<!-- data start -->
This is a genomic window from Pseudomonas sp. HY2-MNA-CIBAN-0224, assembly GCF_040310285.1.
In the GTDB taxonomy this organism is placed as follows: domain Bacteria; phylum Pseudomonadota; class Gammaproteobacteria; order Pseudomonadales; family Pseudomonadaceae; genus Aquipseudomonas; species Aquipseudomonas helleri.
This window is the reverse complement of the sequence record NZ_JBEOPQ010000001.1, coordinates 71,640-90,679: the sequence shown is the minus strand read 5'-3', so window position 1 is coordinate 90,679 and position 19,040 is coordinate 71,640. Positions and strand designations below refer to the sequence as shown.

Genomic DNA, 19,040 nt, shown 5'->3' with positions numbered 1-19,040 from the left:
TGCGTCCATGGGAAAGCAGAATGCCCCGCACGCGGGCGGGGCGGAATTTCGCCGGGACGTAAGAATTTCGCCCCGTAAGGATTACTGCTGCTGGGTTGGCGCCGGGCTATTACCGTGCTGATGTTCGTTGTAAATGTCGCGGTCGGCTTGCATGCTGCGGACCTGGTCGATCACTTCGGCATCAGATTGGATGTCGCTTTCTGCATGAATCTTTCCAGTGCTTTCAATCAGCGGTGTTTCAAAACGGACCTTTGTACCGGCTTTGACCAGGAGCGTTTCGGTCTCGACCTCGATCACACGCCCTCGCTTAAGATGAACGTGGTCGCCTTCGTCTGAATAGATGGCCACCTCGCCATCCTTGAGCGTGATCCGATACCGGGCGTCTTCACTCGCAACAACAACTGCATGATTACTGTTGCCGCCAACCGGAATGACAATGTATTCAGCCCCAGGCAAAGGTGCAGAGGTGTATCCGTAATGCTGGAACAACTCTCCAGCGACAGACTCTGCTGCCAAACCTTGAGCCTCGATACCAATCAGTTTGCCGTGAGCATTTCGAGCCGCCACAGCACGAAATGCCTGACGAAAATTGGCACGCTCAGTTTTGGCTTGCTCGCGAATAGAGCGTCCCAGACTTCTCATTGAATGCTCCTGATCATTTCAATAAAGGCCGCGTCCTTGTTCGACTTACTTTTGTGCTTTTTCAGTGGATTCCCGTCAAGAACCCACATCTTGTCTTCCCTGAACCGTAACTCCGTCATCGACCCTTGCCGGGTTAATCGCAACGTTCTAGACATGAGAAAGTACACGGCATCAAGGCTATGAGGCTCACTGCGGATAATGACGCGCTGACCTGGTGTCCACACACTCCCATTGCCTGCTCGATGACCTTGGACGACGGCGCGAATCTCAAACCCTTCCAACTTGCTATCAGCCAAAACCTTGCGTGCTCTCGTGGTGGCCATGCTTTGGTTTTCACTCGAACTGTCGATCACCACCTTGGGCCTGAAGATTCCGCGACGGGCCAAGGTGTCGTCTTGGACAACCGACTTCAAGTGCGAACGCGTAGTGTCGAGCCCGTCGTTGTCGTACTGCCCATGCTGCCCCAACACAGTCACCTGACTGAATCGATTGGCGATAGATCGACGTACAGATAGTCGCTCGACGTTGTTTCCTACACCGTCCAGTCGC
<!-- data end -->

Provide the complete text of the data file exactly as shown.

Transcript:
This is a genomic window from Pseudomonas sp. HY2-MNA-CIBAN-0224, assembly GCF_040310285.1.
In the GTDB taxonomy this organism is placed as follows: domain Bacteria; phylum Pseudomonadota; class Gammaproteobacteria; order Pseudomonadales; family Pseudomonadaceae; genus Aquipseudomonas; species Aquipseudomonas helleri.
This window is the reverse complement of the sequence record NZ_JBEOPQ010000001.1, coordinates 71,640-90,679: the sequence shown is the minus strand read 5'-3', so window position 1 is coordinate 90,679 and position 19,040 is coordinate 71,640. Positions and strand designations below refer to the sequence as shown.

Genomic DNA, 19,040 nt, shown 5'->3' with positions numbered 1-19,040 from the left:
TGCGTCCATGGGAAAGCAGAATGCCCCGCACGCGGGCGGGGCGGAATTTCGCCGGGACGTAAGAATTTCGCCCCGTAAGGATTACTGCTGCTGGGTTGGCGCCGGGCTATTACCGTGCTGATGTTCGTTGTAAATGTCGCGGTCGGCTTGCATGCTGCGGACCTGGTCGATCACTTCGGCATCAGATTGGATGTCGCTTTCTGCATGAATCTTTCCAGTGCTTTCAATCAGCGGTGTTTCAAAACGGACCTTTGTACCGGCTTTGACCAGGAGCGTTTCGGTCTCGACCTCGATCACACGCCCTCGCTTAAGATGAACGTGGTCGCCTTCGTCTGAATAGATGGCCACCTCGCCATCCTTGAGCGTGATCCGATACCGGGCGTCTTCACTCGCAACAACAACTGCATGATTACTGTTGCCGCCAACCGGAATGACAATGTATTCAGCCCCAGGCAAAGGTGCAGAGGTGTATCCGTAATGCTGGAACAACTCTCCAGCGACAGACTCTGCTGCCAAACCTTGAGCCTCGATACCAATCAGTTTGCCGTGAGCATTTCGAGCCGCCACAGCACGAAATGCCTGACGAAAATTGGCACGCTCAGTTTTGGCTTGCTCGCGAATAGAGCGTCCCAGACTTCTCATTGAATGCTCCTGATCATTTCAATAAAGGCCGCGTCCTTGTTCGACTTACTTTTGTGCTTTTTCAGTGGATTCCCGTCAAGAACCCACATCTTGTCTTCCCTGAACCGTAACTCCGTCATCGACCCTTGCCGGGTTAATCGCAACGTTCTAGACATGAGAAAGTACACGGCATCAAGGCTATGAGGCTCACTGCGGATAATGACGCGCTGACCTGGTGTCCACACACTCCCATTGCCTGCTCGATGACCTTGGACGACGGCGCGAATCTCAAACCCTTCCAACTTGCTATCAGCCAAAACCTTGCGTGCTCTCGTGGTGGCCATGCTTTGGTTTTCACTCGAACTGTCGATCACCACCTTGGGCCTGAAGATTCCGCGACGGGCCAAGGTGTCGTCTTGGACAACCGACTTCAAGTGCGAACGCGTAGTGTCGAGCCCGTCGTTGTCGTACTGCCCATGCTGCCCCAACACAGTCACCTGACTGAATCGATTGGCGATAGATCGACGTACAGATAGTCGCTCGACGTTGTTTCCTACACCGTCCAGTCGC